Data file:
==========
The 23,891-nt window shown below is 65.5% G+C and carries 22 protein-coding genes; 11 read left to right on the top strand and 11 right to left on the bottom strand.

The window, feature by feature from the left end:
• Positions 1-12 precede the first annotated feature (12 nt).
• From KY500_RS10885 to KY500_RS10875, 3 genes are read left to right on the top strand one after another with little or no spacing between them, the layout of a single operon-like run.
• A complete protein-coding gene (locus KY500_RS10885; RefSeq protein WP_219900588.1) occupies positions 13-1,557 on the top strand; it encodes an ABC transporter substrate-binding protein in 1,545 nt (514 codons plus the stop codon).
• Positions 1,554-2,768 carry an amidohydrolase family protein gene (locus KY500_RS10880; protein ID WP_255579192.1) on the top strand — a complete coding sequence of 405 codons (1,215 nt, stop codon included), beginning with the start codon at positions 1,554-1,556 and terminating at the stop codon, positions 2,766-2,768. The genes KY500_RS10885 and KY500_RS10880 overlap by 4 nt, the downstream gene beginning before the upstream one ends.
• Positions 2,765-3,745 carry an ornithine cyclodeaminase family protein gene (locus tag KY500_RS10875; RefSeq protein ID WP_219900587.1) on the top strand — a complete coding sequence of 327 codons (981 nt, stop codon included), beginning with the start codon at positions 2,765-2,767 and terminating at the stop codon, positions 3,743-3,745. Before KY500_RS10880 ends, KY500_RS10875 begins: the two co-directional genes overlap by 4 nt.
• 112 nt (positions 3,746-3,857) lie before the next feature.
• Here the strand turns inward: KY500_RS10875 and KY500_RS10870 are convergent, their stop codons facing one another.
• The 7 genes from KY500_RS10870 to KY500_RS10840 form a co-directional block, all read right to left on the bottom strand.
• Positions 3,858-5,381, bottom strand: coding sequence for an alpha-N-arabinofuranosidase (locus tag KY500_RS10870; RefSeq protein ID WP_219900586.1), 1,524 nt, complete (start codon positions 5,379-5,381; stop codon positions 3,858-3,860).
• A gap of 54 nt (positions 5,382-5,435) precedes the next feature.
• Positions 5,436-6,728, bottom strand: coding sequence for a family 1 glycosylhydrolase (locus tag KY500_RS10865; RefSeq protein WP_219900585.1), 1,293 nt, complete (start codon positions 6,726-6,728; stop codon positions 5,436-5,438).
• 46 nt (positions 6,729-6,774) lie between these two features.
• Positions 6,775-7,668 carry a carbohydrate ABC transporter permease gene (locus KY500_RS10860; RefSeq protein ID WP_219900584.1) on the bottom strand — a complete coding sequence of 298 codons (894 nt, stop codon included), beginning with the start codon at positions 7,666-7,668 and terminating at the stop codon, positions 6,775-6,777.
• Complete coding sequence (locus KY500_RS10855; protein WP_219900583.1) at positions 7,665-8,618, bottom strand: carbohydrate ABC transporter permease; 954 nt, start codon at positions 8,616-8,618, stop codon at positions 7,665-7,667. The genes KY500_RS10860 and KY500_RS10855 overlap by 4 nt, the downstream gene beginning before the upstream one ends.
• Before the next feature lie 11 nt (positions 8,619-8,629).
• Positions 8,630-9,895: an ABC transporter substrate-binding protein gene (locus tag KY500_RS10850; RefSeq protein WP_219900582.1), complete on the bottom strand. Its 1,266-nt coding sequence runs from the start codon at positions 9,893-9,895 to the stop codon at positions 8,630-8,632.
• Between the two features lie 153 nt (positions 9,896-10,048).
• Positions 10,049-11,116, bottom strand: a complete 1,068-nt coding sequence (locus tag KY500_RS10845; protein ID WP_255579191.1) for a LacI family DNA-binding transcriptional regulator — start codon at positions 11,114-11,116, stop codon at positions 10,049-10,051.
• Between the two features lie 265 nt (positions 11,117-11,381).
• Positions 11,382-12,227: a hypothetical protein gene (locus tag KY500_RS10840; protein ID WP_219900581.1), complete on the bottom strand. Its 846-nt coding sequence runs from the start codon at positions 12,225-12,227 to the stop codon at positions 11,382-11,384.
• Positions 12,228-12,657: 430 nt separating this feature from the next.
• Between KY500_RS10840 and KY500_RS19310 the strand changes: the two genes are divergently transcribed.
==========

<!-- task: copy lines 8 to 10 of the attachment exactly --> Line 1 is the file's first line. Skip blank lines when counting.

• 112 nt (positions 3,746-3,857) lie before the next feature.
• Here the strand turns inward: KY500_RS10875 and KY500_RS10870 are convergent, their stop codons facing one another.
• The 7 genes from KY500_RS10870 to KY500_RS10840 form a co-directional block, all read right to left on the bottom strand.